Banks has created a living, breathing landscape peopled with such characters as Bow Street constable Henry Morton and his intimate acquaintance, actress Arabella Malibrant, along with Chief Bow Street Magistrate Sir Nathaniel Conant, all of whom one will be delighted to encounter again.
When we first meet the large, lean Morton, with his "dark and inquisitive" eyes, the independent-minded officer of the law has been summoned from the boxing ring, where he regularly takes evening exercise, to the Portman Square townhouse of Mrs. Malibrant. There a rich young gentleman in an unfortunate condition (he is dead!) has arrived in a hackney, the driver of which has disappeared into the gloom of night.
Apparently the corpse had been alive enough that very morning to participate in a duel, but he has not succumbed to any wounds sustained in that battle. Upon seeing the body, as Arabella reports to Morton, one of her dinner guests, a Miss Louisa Hamilton, nearly fell over prostrate with grief.
"If you had heard poor Miss Hamilton cry out, Henry, you would have done anything to ease her pain. I tell you, it was wrenching. I could never duplicate it." She pitched her voice low and tried anyway. "'Oh, Richard, Richard...'"
"Very touching, I'm sure," Morton said. "There is only one problem...."
Arabella raised one perfect eyebrow.
"His name was not Richard."
Not all mystery fans enjoy the historical subgenre, while others read nothing else. This book is entertaining enough to appeal to either group, with T.F. Banks possessing the confidence and light touch of an outstanding new talent. --Otto Penzler --This text refers to the Hardcover edition.
Copyright 2001 Cahners Business Information, Inc.--This text refers to the Hardcover edition.
This is a great read and looking forward to the second in the series.
After finishing this wonderful mystery set in early 1800's London, I was delighted to see that the author, T. J. Banks, was at work on his next Bow Street Runner book.
I also found myself appreciating the way in which Banks vividly depicted all the characters, both primary and secondary, in the book.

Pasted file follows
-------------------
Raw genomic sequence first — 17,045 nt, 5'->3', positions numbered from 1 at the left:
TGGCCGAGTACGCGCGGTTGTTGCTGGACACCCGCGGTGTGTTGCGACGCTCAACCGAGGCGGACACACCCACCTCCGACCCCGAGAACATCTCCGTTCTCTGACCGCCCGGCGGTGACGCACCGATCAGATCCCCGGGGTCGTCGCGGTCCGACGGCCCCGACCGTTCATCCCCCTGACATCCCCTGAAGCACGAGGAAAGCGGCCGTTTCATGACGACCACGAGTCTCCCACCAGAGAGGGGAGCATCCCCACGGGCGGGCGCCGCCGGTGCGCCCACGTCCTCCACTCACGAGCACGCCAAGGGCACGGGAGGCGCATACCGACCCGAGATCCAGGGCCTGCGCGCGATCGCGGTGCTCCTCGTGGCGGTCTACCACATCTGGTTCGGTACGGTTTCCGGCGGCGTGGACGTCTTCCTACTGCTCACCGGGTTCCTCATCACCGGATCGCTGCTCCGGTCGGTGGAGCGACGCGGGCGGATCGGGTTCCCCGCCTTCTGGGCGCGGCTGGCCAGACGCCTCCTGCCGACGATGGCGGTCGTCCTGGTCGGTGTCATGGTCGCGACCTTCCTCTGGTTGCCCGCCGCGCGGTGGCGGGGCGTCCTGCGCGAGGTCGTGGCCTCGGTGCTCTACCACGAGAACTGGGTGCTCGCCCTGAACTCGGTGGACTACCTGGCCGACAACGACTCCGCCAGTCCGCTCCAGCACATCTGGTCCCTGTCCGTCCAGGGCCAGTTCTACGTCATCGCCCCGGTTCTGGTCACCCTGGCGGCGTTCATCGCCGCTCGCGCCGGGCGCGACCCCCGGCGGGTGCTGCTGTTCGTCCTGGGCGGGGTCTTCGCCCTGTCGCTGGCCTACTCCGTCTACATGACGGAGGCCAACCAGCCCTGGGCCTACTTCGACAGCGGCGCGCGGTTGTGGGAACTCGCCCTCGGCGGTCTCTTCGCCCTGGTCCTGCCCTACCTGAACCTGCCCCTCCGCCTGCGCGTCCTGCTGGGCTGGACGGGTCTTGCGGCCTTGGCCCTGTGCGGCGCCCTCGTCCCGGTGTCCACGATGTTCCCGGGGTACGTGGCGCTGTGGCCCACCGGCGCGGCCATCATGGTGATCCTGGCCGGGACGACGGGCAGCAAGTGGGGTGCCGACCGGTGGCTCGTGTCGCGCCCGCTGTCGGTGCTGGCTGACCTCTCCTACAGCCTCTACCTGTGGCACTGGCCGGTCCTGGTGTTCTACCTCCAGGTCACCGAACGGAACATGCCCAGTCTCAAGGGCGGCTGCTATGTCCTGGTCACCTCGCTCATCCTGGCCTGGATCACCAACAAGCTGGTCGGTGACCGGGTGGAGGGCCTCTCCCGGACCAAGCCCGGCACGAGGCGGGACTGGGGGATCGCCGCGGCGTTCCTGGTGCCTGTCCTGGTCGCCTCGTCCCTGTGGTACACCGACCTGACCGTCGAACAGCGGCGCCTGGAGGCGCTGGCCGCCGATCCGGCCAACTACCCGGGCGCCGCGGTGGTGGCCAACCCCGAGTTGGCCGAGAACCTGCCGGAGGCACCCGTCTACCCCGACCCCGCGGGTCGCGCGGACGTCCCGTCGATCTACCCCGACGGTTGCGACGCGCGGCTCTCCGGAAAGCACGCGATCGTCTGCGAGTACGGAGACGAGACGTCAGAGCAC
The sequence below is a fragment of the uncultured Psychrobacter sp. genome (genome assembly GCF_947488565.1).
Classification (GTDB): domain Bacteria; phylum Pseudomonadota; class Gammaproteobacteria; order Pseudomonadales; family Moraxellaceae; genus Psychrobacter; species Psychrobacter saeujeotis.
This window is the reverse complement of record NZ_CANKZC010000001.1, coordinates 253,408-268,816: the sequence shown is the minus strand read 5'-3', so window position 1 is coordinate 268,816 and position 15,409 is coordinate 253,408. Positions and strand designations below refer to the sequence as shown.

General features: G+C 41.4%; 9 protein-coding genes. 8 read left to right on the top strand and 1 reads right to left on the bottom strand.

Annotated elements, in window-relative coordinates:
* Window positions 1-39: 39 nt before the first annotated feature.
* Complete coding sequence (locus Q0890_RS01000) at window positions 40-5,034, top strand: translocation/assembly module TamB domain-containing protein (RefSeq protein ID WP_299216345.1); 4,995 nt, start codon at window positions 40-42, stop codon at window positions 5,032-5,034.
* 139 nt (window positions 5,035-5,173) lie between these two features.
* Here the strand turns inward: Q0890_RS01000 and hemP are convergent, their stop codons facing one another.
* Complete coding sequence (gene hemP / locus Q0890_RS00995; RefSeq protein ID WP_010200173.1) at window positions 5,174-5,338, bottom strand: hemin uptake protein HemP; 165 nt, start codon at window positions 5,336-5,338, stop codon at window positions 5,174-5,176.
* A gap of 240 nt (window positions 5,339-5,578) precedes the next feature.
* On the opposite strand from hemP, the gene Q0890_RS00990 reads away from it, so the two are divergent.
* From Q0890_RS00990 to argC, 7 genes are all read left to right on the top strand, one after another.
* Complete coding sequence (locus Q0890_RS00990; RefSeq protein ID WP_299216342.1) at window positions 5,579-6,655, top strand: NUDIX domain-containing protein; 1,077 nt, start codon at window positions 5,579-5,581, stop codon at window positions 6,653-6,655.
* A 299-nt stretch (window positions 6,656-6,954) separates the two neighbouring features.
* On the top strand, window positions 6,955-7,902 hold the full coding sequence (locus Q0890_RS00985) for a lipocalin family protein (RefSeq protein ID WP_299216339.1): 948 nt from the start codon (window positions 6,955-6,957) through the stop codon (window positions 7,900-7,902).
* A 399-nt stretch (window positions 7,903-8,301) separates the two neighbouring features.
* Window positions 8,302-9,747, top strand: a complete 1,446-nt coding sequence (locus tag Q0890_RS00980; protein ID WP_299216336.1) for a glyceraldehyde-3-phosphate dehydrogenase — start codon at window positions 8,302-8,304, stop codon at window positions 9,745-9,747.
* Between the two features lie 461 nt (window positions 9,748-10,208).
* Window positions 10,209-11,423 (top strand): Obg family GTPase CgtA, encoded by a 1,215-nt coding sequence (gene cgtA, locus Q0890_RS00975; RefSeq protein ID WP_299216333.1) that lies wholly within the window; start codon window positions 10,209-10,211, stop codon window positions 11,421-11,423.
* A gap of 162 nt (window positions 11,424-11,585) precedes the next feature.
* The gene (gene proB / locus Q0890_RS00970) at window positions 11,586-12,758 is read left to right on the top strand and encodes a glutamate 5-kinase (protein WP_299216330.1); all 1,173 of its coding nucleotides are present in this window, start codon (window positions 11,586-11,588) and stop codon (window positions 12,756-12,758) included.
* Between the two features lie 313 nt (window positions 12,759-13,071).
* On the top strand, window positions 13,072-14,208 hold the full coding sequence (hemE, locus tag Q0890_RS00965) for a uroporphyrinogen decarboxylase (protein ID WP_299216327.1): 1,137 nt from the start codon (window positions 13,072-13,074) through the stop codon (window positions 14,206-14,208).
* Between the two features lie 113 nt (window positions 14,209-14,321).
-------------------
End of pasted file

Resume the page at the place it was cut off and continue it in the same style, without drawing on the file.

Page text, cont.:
This is a great series about a fictional blind judge based on a real-life blind judge in the 1700's.Published 1 month ago by E F
I'm sorry to say it appears there are only two books in this well written series, this novel and The Emperor's Assassin: Memoirs of a Bow Street Runner (Dell Mystery). Read morePublished 12 months ago by J. Lesley
The Thief Taker is a well-written and complex mystery full of well-developed characters set in Regency London. Read morePublished on March 29, 2011 by J. Jones
Entertaining book for those interested in historic fiction, especially the period in the late 1700's or early 1800's in London. Good storyline, and well told. Read morePublished on January 23, 2011 by Mandrake
This historical mystery is set in 1815. Henry Morton is a Bow Street Runner (a.k.a. cop) who works with his mistress to solve both a murder and a theft. Read morePublished on November 29, 2008 by Debbie
It's June 1815 in Regency England. Nathaniel Conant, the current Bow Street Magistrate better known colloquially as the "Beak", is struggling with the Bow Street Runners' growing... Read morePublished on November 27, 2008 by Paul Weiss
The Thief-Taker: Memories of a Bow Street Runner
After reading other English novels, I had expected many minor characters. Read more
I really enjoy Regency-era London and T F Banks creates an exciting and interesting story for us there. Read morePublished on February 26, 2008 by Barbarino
I agree with a previous reviewer, this is a good plane read. If you like Anne Perry you will enjoy this book. Henry Morton is very similar to William Monk. Read morePublished on October 23, 2004 by kitjank